Flashcards in Tuberculosis in children: New diagnostic blood tests Deck (13):
What are indications for the tuberculin skin test in children?
1. Contacts of known cases of active TB
2. Children with suspected active TB disease
3. Children with known risk factors for progression of infection to disease
4. Children travelling or residing for three months or longer in an area with a high incidence of TB, especially if the visit is anticipated to involve contact with the local population
5. Children who arrived in Canada from countries with a high TB incidence within the previous two years
Which groups are at risk for false negatives (poor sensitivity) for the TST?
1. Young children
2. Infants <3mo
3. Immunocompromised patients
Which groups are at risk for false positives (poor specificity) for the TST?
1. Previous vaccine with BCG
2. Infected with non-TB mycobacterium
What interferon gamma release assays (IGRA) are available in Canada?
1. QuantiFERON-TB Gold In-Tube Assay
2. T.SPOT-TB test
What does the QuantiFERON-TB Gold In-Tube assay measure?
Whole blood ELISA, which measures the interferon-gamma concentration in blood after incubation with the tuberculosis-specific antigens ESAT-6, CFP-10 and TB7.7. Response to both mitogen stimulation and a control are also measured to ensure quality of the assay
What are specimen and processing requirements for the QuantiFERON-TB Gold In-Tube assay?
Requires the collection of 3 mL of blood, 1 mL per tube (antigen, mitogen, nil). Samples must be processed within 12 h of collection. These tubes are incubated for 16 h to 24 h, after which time the amount of interferon-gamma produced is measured via ELISA
How do you interpret the results of the QuantiFERON-TB Gold In-Tube assay?
1. Positive (>0.35IU/mL, >50% above controls)
2. Negative (<0.35IU/mL)
3. Indeteminate (<0.35IU/mL and suboptimal mitogen response of <0.5IU/mL or measured interferon-gamma of <0.7 IU/mL
What does the T.SPOT-TB test measure?
Exvivo enzyme-linked immunoassay, which estimates the number of T cells producing interferon-gamma after exposure to Mycobacterium tuberculosis-specific antigens. Isolated peripheral blood mononuclear cells from the patient are placed into microlitre wells, panel A (ESAT-6), panel B (CFP-10), nil control or mitogen, and then incubated to allow stimulation of any sensitized T cells present. The number of T cells producing
interferon-gamma are then counted and quantified
What are the specimen and processing requirements for the T.SPOT-TB test?
The T.SPOT–TB assay requires 8 mL of blood for children older than 10 years of age, 4 mL for children between two and 10 years of age, and 2 mL for children younger than two years of age (with double the volume requirement for immunocompromised patients). Samples must be processed on the same day (within 8 h of collection)
What are the interpretation of results for T.SPOT-TB test?
Results are presented as the number of spot-forming T cells (SFCs), and classified as either positive, negative, borderline or indeterminate. A result is defined as positive when either panel A or B contains eight or more SPCs more than the negative control, negative when both panel A or B contains four or less SPCs than the negative control, and borderline, when the highest of panel A or B contains five, six, or seven SPCs more than the negative control. A borderline test is considered equivocal and should be repeated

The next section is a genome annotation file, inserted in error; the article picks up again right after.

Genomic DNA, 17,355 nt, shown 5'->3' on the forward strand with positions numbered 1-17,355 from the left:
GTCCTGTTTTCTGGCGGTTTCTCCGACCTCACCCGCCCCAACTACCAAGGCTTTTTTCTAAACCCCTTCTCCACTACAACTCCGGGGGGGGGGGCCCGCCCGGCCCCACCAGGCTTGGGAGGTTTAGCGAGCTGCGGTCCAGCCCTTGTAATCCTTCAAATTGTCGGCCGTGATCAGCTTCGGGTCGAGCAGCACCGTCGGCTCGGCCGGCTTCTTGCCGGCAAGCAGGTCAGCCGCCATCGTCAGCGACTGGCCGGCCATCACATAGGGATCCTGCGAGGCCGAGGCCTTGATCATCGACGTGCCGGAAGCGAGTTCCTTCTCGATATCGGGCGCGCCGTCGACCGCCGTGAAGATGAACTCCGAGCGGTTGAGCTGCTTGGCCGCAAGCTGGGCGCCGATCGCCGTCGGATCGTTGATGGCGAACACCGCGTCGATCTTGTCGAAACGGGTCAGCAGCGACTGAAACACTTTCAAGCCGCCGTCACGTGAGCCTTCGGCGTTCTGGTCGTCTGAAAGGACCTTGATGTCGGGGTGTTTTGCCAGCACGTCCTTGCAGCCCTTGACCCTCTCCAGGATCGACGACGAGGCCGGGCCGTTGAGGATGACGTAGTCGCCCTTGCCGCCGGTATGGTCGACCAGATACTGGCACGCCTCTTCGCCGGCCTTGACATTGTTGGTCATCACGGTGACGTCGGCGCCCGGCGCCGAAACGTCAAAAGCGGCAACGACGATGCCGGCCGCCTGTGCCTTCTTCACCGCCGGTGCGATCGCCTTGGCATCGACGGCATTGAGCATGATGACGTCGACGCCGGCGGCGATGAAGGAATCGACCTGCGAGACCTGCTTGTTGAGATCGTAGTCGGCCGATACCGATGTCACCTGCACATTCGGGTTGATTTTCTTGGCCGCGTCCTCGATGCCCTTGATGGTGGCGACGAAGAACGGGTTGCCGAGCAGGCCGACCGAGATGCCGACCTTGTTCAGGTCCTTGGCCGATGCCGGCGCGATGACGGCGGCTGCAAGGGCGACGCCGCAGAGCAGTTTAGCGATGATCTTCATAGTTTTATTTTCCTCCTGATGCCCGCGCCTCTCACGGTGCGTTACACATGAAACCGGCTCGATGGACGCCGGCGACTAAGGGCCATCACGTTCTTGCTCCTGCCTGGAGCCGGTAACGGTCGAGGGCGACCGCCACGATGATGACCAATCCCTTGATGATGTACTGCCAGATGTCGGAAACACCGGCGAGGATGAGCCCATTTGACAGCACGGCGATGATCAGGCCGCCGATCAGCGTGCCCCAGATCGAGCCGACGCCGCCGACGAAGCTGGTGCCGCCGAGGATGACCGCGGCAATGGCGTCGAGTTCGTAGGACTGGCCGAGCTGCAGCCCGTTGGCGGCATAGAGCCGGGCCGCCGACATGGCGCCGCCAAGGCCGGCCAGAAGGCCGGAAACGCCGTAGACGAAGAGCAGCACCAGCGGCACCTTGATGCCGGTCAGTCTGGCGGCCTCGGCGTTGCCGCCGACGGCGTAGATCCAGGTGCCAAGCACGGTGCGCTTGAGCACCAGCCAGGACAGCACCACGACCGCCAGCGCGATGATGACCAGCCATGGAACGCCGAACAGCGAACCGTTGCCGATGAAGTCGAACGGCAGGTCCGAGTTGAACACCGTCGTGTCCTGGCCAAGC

The presence of a satisfactory reaction (greater than 20 SFCs) to the mitogen-positive control demonstrates T cell function and validates the assay result. An indeterminate result is reported when high background levels prevent interpretation (greater than 10 SFCs in nil/control wells), or when less than 20 SFC are detected in the mitogen-positive control wells
What is the Canadian TB committee recommendations on the use of IGRAs in children?
1. For close contacts of an index case or contacts with increased rate of disease progression a TST (or TST and IGRA) should be used 8-12wk from most recent exposure
2. The IGRAs may be used as a supplementary diagnostic aid in combination with the TST to help support the diagnosis of active TB.
3. In the absence of a positive TST or culture confirmation, a positive IGRA could potentially support the diagnosis of TB based on typical clinical, radiological or other laboratory findings. However, the IGRA must never be used in isolation to make a diagnosis of TB disease. Every effort must still be made to obtain a microbiological confirmation of active TB. A negative IGRA test (or TST) does not rule out active TB at all ages, but especially in young children.
4. The IGRAs may be used in the setting of contact investigation to confirm a positive TST in contacts who, on the basis of an assessment of the duration and degree of contact with an active infectious case, are believed to have a low pretest probability of recently acquired LTBI, and who have no other high or increased risk factors for progression to active disease if infected.
5. The IGRAs may be performed in a TST-positive, immunocompetent child with relatively low risk of being infected with TB, and of progressing to active disease if infected. Persons with a positive IGRA result may be considered for treatment of LTBI.
6. Routine or mass screening of all immigrant children for LTBI, with either TST or IGRA, is not recommended. However, targeted screening for LTBI after arrival in Canada is recommended for foreign-born children and travellers with risk factors for reactivation of LTBI.
7. The IGRAs can be used, in addition to the TST, to diagnose LTBI infection in an immunocompromised patient.
What are risk factors that result in being high risk for development of active TB?
2. HIV infection
3. Transplantation (related to immunosupression therapy)
5. Chronic renal failure requiring hemodialysis
6. Carcinoma of head and neck
7. Recent TB infection (<2yo)
8. Abnormal CXR (fibronoduclar disease)